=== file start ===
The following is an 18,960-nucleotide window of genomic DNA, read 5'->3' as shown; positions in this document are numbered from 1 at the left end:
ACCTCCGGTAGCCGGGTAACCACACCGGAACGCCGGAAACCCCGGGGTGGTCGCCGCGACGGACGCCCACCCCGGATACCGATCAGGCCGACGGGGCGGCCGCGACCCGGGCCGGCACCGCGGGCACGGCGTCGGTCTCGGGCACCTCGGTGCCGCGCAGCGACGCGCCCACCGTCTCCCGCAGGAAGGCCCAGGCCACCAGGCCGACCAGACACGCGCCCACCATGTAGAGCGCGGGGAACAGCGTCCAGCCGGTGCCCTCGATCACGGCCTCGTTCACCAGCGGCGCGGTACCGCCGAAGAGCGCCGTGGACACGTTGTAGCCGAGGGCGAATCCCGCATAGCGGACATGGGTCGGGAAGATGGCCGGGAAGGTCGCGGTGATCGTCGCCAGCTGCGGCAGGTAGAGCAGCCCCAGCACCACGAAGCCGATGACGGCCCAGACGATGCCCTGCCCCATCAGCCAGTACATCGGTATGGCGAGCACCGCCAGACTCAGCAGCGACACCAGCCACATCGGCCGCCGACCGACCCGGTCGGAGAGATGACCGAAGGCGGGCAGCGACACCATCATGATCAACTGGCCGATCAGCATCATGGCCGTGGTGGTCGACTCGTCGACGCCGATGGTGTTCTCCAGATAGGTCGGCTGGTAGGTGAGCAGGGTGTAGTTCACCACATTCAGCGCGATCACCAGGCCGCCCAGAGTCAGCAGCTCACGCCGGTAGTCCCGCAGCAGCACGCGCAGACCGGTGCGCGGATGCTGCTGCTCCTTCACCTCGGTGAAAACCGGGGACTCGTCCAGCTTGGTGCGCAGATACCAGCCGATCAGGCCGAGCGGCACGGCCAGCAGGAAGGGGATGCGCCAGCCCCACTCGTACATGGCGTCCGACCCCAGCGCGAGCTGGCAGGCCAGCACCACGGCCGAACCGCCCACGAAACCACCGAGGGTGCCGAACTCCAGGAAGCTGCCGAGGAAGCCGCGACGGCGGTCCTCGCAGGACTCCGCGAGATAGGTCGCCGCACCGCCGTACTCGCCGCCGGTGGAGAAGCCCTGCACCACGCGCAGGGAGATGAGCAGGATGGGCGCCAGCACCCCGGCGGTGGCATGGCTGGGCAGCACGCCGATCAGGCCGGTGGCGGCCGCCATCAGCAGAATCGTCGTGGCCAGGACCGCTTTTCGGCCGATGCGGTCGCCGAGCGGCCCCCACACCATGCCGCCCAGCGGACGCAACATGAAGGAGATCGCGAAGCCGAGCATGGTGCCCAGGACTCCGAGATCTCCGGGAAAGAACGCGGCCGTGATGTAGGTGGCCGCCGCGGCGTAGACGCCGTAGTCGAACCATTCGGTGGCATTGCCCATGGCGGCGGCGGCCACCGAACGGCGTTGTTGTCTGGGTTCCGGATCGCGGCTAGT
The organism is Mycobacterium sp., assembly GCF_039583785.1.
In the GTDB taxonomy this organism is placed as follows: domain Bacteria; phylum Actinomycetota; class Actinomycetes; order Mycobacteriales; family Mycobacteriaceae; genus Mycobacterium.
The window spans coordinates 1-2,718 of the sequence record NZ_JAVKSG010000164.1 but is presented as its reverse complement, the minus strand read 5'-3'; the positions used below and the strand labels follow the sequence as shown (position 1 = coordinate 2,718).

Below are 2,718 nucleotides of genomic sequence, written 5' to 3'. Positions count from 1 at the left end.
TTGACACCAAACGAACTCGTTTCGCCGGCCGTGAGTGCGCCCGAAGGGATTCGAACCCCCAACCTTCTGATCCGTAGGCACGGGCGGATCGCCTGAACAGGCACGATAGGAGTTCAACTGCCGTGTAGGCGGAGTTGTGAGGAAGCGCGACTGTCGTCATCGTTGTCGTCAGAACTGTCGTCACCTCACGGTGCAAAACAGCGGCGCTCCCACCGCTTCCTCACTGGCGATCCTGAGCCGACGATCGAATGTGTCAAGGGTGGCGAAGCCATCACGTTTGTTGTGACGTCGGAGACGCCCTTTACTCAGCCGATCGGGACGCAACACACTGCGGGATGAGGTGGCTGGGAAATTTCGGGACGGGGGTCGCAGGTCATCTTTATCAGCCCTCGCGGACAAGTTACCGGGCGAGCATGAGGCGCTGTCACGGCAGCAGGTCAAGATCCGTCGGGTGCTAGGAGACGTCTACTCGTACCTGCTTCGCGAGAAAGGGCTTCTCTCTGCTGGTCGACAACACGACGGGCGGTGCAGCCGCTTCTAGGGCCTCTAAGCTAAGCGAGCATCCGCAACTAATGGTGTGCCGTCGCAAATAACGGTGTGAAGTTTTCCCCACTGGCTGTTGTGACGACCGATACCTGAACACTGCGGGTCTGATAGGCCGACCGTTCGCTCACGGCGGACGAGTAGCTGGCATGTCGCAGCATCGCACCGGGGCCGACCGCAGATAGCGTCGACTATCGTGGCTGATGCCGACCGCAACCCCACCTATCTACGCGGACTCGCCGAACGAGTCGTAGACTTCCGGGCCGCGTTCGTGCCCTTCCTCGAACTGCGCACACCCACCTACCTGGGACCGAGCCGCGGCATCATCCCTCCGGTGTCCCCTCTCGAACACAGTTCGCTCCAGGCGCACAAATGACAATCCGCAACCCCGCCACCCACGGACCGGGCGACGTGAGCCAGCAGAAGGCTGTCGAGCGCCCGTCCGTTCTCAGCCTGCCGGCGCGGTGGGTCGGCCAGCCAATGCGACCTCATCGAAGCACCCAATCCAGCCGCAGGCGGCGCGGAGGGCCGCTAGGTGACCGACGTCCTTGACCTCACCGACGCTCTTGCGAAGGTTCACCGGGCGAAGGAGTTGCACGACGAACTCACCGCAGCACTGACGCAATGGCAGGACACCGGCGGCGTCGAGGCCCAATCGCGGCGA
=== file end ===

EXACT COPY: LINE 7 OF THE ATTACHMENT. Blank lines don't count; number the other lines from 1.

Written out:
TTGACACCAAACGAACTCGTTTCGCCGGCCGTGAGTGCGCCCGAAGGGATTCGAACCCCCAACCTTCTGATCCGTAGGCACGGGCGGATCGCCTGAACAGGCACGATAGGAGTTCAACTGCCGTGTAGGCGGAGTTGTGAGGAAGCGCGACTGTCGTCATCGTTGTCGTCAGAACTGTCGTCACCTCACGGTGCAAAACAGCGGCGCTCCCACCGCTTCCTCACTGGCGATCCTGAGCCGACGATCGAATGTGTCAAGGGTGGCGAAGCCATCACGTTTGTTGTGACGTCGGAGACGCCCTTTACTCAGCCGATCGGGACGCAACACACTGCGGGATGAGGTGGCTGGGAAATTTCGGGACGGGGGTCGCAGGTCATCTTTATCAGCCCTCGCGGACAAGTTACCGGGCGAGCATGAGGCGCTGTCACGGCAGCAGGTCAAGATCCGTCGGGTGCTAGGAGACGTCTACTCGTACCTGCTTCGCGAGAAAGGGCTTCTCTCTGCTGGTCGACAACACGACGGGCGGTGCAGCCGCTTCTAGGGCCTCTAAGCTAAGCGAGCATCCGCAACTAATGGTGTGCCGTCGCAAATAACGGTGTGAAGTTTTCCCCACTGGCTGTTGTGACGACCGATACCTGAACACTGCGGGTCTGATAGGCCGACCGTTCGCTCACGGCGGACGAGTAGCTGGCATGTCGCAGCATCGCACCGGGGCCGACCGCAGATAGCGTCGACTATCGTGGCTGATGCCGACCGCAACCCCACCTATCTACGCGGACTCGCCGAACGAGTCGTAGACTTCCGGGCCGCGTTCGTGCCCTTCCTCGAACTGCGCACACCCACCTACCTGGGACCGAGCCGCGGCATCATCCCTCCGGTGTCCCCTCTCGAACACAGTTCGCTCCAGGCGCACAAATGACAATCCGCAACCCCGCCACCCACGGACCGGGCGACGTGAGCCAGCAGAAGGCTGTCGAGCGCCCGTCCGTTCTCAGCCTGCCGGCGCGGTGGGTCGGCCAGCCAATGCGACCTCATCGAAGCACCCAATCCAGCCGCAGGCGGCGCGGAGGGCCGCTAGGTGACCGACGTCCTTGACCTCACCGACGCTCTTGCGAAGGTTCACCGGGCGAAGGAGTTGCACGACGAACTCACCGCAGCACTGACGCAATGGCAGGACACCGGCGGCGTCGAGGCCCAATCGCGGCGA